You’re using /dev/null differently. cat /dev/null outputs the “contents” of /dev/null, which is to say its output is blank. > messages (or > wtmp) causes this blank output to be redirected to the file on the right side of the > operator.

Since messages and wtmp are regular files (rather than, for example, device nodes), they are turned into blank files (i.e., emptied).

You could use any command that does nothing and produces no output, to the left of >.

An alternative way to clear these files would be to run:

echo -n > messages
echo -n > wtmp

The -n flag is required, or echo writes a newline character.

(This always works in bash. And I believe the default sh in every GNU/Linux distribution and other Unix-like system popularly used today supports the -n flag in its echo builtin. But jlliagre is right thatecho -n should be avoided for a truly portable shell script, as it’s not required to work. Maybe that’s why the guide you’re using teaches the cat /dev/null way instead.)

The echo -n way is equivalent in its effects but arguably is a better solution, in that it’s simpler.
cat /dev/null > file opens three “files”:

  • The cat executable (usually /bin/cat), a regular file.
  • The /dev/null device.
  • file

In contrast, echo -n > file opens only file (echo is a shell builtin).

Although this should be expected to improve performance, that’s not the benefit–not when just running a couple of these commands by hand, anyway. Instead, the benefit is that it’s easier to understand what’s going on.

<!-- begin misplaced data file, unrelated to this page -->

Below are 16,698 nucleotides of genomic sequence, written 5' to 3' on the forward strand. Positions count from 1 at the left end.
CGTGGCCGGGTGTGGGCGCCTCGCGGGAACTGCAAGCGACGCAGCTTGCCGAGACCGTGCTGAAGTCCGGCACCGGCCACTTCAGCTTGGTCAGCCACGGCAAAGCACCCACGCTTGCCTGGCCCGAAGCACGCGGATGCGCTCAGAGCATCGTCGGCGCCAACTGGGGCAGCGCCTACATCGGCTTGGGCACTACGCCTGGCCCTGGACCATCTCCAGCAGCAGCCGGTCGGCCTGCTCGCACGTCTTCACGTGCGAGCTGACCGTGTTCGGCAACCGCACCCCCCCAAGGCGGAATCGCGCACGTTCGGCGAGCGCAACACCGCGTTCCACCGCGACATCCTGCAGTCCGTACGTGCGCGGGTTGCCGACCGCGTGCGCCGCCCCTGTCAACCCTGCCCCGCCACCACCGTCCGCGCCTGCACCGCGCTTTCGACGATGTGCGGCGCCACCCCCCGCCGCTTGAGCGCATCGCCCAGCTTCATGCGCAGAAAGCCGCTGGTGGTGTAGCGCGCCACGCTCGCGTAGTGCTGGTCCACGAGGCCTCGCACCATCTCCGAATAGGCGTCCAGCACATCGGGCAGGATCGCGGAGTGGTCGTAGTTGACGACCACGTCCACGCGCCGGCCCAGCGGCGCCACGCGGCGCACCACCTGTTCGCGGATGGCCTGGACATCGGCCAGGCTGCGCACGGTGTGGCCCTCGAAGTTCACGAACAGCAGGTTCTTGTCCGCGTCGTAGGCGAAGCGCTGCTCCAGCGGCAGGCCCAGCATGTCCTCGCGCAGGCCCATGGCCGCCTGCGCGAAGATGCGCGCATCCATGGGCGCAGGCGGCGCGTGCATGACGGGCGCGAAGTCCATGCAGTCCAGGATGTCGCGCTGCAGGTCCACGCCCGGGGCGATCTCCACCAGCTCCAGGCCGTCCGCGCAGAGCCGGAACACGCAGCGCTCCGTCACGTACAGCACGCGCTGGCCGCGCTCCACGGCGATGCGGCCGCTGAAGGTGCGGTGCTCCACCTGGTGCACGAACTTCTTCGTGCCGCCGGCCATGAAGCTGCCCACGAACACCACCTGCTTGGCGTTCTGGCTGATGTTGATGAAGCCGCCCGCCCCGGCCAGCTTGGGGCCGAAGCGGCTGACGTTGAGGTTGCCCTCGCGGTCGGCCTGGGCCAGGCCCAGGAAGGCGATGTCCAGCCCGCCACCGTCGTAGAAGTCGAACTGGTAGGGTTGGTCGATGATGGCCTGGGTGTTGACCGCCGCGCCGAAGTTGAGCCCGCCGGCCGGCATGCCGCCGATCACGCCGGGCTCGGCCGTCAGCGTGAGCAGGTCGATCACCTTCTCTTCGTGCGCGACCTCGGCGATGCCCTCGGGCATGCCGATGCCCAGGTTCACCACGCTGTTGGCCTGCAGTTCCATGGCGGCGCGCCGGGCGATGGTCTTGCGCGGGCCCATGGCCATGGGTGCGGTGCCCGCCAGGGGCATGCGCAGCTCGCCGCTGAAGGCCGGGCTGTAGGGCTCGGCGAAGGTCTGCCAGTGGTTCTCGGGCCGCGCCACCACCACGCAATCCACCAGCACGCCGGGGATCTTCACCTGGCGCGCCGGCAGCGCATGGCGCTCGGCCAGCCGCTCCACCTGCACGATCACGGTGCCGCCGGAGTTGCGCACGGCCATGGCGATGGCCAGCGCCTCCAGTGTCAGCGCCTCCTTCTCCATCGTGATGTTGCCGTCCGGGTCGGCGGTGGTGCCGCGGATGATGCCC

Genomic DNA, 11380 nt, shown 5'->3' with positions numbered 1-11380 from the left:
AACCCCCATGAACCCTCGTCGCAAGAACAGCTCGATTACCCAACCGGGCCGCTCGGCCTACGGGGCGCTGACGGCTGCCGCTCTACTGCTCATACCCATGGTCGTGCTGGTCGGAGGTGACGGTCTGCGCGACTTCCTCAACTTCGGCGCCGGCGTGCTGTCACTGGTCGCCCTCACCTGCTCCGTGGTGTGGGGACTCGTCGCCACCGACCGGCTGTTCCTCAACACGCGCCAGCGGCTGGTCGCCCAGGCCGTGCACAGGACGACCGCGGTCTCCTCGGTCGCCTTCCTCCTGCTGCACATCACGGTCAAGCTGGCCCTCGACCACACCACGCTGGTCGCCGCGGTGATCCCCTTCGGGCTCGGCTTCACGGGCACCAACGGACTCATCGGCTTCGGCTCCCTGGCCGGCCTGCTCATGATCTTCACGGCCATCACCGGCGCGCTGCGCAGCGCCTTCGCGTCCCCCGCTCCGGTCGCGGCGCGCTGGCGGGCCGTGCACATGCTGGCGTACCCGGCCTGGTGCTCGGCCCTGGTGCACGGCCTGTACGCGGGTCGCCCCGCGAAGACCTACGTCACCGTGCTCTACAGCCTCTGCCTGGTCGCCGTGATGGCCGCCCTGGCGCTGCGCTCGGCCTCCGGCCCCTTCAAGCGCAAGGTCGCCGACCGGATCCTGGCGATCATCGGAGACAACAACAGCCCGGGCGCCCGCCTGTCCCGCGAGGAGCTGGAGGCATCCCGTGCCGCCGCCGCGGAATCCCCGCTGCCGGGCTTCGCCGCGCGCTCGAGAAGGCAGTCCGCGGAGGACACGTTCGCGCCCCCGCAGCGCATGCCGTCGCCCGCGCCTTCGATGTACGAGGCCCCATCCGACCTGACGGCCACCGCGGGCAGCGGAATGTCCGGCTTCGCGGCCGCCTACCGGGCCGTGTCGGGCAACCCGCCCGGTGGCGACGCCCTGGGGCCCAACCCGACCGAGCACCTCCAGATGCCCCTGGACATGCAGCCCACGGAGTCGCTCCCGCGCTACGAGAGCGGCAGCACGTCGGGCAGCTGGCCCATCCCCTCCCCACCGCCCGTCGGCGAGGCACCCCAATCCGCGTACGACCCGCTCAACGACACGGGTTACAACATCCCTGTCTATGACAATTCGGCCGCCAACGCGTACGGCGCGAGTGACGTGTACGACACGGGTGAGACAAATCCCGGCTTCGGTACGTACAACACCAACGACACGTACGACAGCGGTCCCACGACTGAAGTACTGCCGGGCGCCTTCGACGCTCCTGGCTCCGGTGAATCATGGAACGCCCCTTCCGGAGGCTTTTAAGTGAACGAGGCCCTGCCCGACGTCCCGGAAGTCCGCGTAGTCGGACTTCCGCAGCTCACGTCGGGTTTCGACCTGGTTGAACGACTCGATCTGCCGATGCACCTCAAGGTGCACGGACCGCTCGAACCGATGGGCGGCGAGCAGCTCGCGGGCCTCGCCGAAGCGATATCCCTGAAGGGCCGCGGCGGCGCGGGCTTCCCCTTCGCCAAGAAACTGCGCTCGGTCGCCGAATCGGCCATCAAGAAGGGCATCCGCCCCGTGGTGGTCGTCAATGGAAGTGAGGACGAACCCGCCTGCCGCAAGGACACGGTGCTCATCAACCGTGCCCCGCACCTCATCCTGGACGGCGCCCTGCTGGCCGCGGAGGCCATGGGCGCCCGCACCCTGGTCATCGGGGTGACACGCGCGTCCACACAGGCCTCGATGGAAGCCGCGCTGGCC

Redirection and the trivial (blank/empty) command.

As jlliagre has pointed out (see also jlliagre’s answer), this can be shortened further by simply omitting the command on the left of > altogether. While you cannot omit the right side of a > or >>expression, the blank command is valid (it’s the command you’re running when you just press Enter on an empty prompt), and in omitting the left side you’re just redirecting the output of that command.

  • Note that this output does not contain a newline. When you press Enter on a command prompt–whether or not you’ve typed anything–the shell (running interactively) prints a newline before running the command issued. This newline is not part of the command’s output.

Redirecting from the blank command (instead of from cat /dev/null or echo -n) looks like:

>messages

>wtmp

******************************************************************************************************************************************************

Courtesy: http://askubuntu.com/questions/514748/what-does-dev-null-mean-in-a-shell-script